Ex-NSA worker stole classified data, related to Kaspersky incident

News by Robert Abel

A former NSA employee pleaded guilty to taking classified national defence information that was later stolen by Russian spies.

A former NSA employee pleaded guilty to taking classified national defence information that was later stolen by Russian spies.

Authorities said between 2010 and 2015, Nghia Hoang Pho, 67, of Ellicott City, Maryland removed and retained US government documents and writing that contained national defence information, including information classified as Top Secret and Sensitive Compartmented Information, according to a DOJ press release.

Pho had worked for the NSA as a tailored access operations (TAO) software developer and was involved in operations that gathered data from specific targets, foreign automated information systems or networks.

Anonymous government officials told The New York Times Pho took the documents to help "rewrite his resume" and had installed them onto a computer using Kaspersky Lab antivirus software, the same security software believed to have been exploited by Russian hackers to steal the documents.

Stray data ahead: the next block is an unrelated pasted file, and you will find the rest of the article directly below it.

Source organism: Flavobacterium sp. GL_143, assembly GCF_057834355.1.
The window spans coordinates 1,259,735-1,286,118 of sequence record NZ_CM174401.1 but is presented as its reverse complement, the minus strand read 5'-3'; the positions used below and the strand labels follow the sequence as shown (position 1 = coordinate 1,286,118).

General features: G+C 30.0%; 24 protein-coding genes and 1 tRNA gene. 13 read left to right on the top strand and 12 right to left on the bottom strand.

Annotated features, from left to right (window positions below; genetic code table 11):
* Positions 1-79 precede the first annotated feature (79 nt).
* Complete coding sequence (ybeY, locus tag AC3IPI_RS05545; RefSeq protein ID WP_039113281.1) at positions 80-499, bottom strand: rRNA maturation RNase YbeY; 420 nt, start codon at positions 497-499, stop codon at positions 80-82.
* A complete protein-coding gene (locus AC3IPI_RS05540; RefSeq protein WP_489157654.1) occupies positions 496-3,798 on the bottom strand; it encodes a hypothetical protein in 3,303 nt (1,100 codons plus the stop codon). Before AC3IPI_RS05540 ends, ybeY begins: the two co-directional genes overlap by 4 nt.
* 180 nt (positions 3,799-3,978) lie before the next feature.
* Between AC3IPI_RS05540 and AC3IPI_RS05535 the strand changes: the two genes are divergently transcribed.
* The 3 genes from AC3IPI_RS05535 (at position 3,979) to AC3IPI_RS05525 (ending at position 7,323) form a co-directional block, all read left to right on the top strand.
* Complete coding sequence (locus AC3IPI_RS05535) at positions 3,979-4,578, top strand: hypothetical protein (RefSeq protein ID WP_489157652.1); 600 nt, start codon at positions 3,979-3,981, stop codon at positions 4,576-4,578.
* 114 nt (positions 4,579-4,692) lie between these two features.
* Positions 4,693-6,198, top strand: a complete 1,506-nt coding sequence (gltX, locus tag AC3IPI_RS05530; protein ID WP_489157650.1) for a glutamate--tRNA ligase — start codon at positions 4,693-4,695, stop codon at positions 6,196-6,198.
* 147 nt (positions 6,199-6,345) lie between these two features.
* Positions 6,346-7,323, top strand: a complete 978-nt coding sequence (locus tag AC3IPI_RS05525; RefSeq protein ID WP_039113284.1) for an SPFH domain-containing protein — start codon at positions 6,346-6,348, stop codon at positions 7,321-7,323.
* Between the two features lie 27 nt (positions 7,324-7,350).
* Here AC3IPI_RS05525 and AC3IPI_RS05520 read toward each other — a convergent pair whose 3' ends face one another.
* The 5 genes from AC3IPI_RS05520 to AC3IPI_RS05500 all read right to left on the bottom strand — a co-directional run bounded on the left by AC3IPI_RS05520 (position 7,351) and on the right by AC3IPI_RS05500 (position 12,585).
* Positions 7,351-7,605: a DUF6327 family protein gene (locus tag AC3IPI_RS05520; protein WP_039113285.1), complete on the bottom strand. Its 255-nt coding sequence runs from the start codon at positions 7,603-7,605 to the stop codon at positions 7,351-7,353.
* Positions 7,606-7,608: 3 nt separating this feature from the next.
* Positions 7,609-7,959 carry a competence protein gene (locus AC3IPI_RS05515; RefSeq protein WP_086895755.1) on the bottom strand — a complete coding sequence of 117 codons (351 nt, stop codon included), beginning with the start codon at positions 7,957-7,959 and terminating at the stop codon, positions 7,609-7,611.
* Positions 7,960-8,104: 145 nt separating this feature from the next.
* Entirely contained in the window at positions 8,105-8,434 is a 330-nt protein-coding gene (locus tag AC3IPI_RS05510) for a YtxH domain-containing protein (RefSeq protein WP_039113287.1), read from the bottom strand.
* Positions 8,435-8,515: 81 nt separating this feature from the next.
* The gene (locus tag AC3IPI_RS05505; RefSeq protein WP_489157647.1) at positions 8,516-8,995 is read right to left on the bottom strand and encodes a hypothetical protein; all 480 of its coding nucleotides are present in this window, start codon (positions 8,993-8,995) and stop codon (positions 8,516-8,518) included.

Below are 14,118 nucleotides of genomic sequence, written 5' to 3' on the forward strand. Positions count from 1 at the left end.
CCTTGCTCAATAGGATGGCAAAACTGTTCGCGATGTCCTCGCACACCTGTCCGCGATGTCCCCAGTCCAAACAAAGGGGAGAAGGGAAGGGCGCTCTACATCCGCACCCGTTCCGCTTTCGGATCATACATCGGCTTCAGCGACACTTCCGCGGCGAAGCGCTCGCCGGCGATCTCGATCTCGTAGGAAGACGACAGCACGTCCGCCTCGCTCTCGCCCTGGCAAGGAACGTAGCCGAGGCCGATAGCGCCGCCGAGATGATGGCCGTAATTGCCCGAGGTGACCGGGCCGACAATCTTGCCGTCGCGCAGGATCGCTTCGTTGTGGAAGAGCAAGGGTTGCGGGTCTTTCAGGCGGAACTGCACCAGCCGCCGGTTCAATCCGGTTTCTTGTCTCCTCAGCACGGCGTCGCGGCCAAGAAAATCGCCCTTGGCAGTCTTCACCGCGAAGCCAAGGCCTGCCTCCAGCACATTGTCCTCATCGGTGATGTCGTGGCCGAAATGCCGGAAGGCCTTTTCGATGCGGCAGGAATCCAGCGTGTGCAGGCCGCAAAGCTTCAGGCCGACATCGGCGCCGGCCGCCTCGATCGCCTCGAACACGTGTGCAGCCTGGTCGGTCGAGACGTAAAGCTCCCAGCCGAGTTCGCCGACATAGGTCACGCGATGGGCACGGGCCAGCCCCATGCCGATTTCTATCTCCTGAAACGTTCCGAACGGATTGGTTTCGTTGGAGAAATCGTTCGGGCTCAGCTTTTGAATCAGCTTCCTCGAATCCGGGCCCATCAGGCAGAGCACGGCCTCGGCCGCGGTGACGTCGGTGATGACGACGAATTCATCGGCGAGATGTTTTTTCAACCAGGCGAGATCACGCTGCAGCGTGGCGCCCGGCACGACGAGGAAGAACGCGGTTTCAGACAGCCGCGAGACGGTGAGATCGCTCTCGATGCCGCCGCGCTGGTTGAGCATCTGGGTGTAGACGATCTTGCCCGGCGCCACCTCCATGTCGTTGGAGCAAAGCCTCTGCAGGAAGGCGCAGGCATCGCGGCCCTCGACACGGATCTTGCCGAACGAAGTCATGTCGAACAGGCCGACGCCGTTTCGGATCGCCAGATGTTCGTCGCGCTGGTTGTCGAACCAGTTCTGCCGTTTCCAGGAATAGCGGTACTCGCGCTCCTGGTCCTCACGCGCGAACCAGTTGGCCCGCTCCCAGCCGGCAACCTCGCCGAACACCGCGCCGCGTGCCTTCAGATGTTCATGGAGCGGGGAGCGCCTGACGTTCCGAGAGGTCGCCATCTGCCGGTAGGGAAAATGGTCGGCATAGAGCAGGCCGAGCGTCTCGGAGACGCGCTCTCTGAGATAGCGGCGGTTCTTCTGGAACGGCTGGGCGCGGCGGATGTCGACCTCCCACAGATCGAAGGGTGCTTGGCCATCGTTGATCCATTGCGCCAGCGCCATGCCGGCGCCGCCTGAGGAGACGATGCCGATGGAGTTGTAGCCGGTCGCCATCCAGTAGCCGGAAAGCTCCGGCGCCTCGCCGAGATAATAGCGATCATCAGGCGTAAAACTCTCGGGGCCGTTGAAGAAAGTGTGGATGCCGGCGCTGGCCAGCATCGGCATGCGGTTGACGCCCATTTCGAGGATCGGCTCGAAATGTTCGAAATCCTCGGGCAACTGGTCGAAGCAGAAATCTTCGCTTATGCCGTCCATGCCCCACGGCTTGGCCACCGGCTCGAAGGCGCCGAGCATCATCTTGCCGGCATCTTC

It's unclear whether or not anyone at Kaspersky Lab was aware of the theft, though the company has acknowledged finding and removing NSA hacking software on one customer's computer adding the material was subsequently destroyed.

This information has come to light as investigators look to trace the source of the NSA security breach which led to the Shadow Brokers releasing the agency's hacking tools. Pho is one of three NSA workers to be charged in the past two years with mishandling classified records.

Last year, NSA contractor, Harold T Martin III, was arrested after FBI agents found about 50 terabytes of data and documents that he had taken from the NSA. and other agencies over 20 years. In addition, NSA contract linguist Reality Winner, was arrested in June and charged with providing a single NSA document to The Intercept

A courtroom official described the charges against Pho as “super-sealed” before the hearing emphasising the sensitivity of the incident. Pho faces a maximum sentence of 10 years in prison but as a condition of the plea, the prosecutor agreed not to seek more than eight years while Pho's attorney is asking for a six year maximum. 


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